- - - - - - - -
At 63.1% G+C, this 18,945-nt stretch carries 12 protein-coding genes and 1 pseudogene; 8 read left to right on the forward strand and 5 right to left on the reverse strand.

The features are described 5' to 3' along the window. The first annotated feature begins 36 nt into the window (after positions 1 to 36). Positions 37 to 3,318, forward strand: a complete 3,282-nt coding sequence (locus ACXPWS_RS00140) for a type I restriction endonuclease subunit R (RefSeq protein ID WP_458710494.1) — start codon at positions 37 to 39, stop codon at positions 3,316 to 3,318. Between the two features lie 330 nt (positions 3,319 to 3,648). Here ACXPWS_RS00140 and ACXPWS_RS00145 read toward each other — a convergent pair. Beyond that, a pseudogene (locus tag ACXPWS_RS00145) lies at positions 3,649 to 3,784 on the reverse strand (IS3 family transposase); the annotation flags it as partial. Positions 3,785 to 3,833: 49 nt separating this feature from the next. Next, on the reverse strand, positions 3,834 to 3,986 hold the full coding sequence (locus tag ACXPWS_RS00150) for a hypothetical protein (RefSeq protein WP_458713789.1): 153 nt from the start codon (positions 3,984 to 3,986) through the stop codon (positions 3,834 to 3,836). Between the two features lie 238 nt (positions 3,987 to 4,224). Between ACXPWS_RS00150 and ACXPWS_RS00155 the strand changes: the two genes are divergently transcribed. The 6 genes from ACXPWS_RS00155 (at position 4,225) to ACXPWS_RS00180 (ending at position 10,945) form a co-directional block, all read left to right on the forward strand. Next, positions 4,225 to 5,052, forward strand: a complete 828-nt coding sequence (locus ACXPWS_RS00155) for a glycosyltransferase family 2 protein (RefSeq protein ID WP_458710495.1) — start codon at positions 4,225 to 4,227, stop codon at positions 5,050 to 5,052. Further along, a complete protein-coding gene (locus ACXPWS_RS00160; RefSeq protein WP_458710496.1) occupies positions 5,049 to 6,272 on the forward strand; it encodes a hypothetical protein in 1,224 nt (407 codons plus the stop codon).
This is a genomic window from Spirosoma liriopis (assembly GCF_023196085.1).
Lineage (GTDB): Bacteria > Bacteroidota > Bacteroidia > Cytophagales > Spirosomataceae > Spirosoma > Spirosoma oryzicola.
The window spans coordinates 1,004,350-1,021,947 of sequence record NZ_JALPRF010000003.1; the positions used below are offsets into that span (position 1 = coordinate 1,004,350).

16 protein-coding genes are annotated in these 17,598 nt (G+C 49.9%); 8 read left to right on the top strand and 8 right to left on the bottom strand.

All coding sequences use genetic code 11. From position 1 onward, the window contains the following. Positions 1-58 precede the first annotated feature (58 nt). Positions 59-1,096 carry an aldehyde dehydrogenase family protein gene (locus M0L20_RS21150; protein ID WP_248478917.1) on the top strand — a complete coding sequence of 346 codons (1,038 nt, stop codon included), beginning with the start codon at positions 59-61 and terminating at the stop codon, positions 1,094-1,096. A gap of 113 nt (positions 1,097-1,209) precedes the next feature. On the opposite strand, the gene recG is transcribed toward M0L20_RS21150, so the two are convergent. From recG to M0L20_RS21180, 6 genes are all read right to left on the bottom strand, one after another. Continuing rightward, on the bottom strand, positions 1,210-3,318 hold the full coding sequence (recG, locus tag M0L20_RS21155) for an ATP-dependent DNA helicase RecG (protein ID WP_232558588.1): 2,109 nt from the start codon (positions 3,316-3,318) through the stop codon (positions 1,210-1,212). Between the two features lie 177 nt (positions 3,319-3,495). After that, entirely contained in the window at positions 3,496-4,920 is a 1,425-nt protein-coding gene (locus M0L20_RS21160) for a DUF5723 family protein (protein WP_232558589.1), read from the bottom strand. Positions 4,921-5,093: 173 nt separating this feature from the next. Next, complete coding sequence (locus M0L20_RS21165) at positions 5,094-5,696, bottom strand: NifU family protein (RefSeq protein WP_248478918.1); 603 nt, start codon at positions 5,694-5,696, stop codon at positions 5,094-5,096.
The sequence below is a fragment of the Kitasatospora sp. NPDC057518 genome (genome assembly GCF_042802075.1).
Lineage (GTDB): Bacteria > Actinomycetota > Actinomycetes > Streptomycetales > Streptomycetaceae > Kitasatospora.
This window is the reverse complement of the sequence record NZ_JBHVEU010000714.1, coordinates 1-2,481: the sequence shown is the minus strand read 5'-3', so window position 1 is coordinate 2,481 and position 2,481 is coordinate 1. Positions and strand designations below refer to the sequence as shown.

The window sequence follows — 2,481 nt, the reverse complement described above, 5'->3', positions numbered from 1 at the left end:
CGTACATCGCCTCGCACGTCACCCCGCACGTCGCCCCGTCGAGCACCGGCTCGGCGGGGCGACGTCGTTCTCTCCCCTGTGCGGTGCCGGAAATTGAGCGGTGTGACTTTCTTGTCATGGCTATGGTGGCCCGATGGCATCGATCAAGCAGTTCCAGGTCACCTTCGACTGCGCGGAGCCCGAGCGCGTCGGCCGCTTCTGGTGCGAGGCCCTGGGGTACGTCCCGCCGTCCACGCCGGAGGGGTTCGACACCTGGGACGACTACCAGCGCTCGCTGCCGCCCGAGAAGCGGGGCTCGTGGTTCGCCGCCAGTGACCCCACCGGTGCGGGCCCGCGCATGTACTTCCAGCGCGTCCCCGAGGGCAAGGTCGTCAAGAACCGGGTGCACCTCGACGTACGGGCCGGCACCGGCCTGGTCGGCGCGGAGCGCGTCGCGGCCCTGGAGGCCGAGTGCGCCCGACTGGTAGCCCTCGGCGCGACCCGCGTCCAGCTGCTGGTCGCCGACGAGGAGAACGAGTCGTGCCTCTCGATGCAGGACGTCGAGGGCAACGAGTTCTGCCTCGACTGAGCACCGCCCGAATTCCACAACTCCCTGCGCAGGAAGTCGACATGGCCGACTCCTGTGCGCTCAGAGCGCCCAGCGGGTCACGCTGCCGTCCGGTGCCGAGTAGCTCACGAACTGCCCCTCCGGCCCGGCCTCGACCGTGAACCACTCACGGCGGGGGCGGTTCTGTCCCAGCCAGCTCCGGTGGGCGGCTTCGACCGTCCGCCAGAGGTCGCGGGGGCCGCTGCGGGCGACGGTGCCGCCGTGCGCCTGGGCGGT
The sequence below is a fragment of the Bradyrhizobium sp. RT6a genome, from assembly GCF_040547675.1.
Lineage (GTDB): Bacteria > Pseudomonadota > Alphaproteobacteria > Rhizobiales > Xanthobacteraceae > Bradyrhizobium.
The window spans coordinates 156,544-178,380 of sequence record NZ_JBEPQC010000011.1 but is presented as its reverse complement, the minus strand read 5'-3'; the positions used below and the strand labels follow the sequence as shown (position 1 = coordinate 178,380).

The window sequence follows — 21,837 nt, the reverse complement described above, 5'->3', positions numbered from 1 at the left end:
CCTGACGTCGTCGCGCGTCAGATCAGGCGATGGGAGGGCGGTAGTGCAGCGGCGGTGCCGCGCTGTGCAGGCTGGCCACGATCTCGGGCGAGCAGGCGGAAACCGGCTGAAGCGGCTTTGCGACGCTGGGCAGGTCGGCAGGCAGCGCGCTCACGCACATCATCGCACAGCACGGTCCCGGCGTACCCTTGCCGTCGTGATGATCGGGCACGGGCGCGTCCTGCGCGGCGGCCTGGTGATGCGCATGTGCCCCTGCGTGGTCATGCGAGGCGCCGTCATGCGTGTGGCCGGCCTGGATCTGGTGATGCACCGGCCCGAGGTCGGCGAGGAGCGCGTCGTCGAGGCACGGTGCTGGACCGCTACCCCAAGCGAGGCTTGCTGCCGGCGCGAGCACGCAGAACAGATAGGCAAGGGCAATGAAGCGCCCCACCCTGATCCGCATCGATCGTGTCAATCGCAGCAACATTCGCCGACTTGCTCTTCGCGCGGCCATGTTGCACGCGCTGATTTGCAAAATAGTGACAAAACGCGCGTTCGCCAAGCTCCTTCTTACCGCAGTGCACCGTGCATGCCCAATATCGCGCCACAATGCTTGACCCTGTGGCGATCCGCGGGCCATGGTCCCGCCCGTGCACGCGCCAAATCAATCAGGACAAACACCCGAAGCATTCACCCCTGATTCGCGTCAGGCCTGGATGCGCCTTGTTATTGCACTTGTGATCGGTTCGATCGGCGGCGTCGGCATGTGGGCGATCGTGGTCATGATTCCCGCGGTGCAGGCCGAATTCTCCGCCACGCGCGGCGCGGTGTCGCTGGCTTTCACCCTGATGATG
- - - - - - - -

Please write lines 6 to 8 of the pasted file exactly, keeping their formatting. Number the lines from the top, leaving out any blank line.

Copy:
16 protein-coding genes are annotated in these 17,598 nt (G+C 49.9%); 8 read left to right on the top strand and 8 right to left on the bottom strand.

All coding sequences use genetic code 11. From position 1 onward, the window contains the following. Positions 1-58 precede the first annotated feature (58 nt). Positions 59-1,096 carry an aldehyde dehydrogenase family protein gene (locus M0L20_RS21150; protein ID WP_248478917.1) on the top strand — a complete coding sequence of 346 codons (1,038 nt, stop codon included), beginning with the start codon at positions 59-61 and terminating at the stop codon, positions 1,094-1,096. A gap of 113 nt (positions 1,097-1,209) precedes the next feature. On the opposite strand, the gene recG is transcribed toward M0L20_RS21150, so the two are convergent. From recG to M0L20_RS21180, 6 genes are all read right to left on the bottom strand, one after another. Continuing rightward, on the bottom strand, positions 1,210-3,318 hold the full coding sequence (recG, locus tag M0L20_RS21155) for an ATP-dependent DNA helicase RecG (protein ID WP_232558588.1): 2,109 nt from the start codon (positions 3,316-3,318) through the stop codon (positions 1,210-1,212). Between the two features lie 177 nt (positions 3,319-3,495). After that, entirely contained in the window at positions 3,496-4,920 is a 1,425-nt protein-coding gene (locus M0L20_RS21160) for a DUF5723 family protein (protein WP_232558589.1), read from the bottom strand. Positions 4,921-5,093: 173 nt separating this feature from the next. Next, complete coding sequence (locus M0L20_RS21165) at positions 5,094-5,696, bottom strand: NifU family protein (RefSeq protein WP_248478918.1); 603 nt, start codon at positions 5,694-5,696, stop codon at positions 5,094-5,096.
The sequence below is a fragment of the Kitasatospora sp. NPDC057518 genome (genome assembly GCF_042802075.1).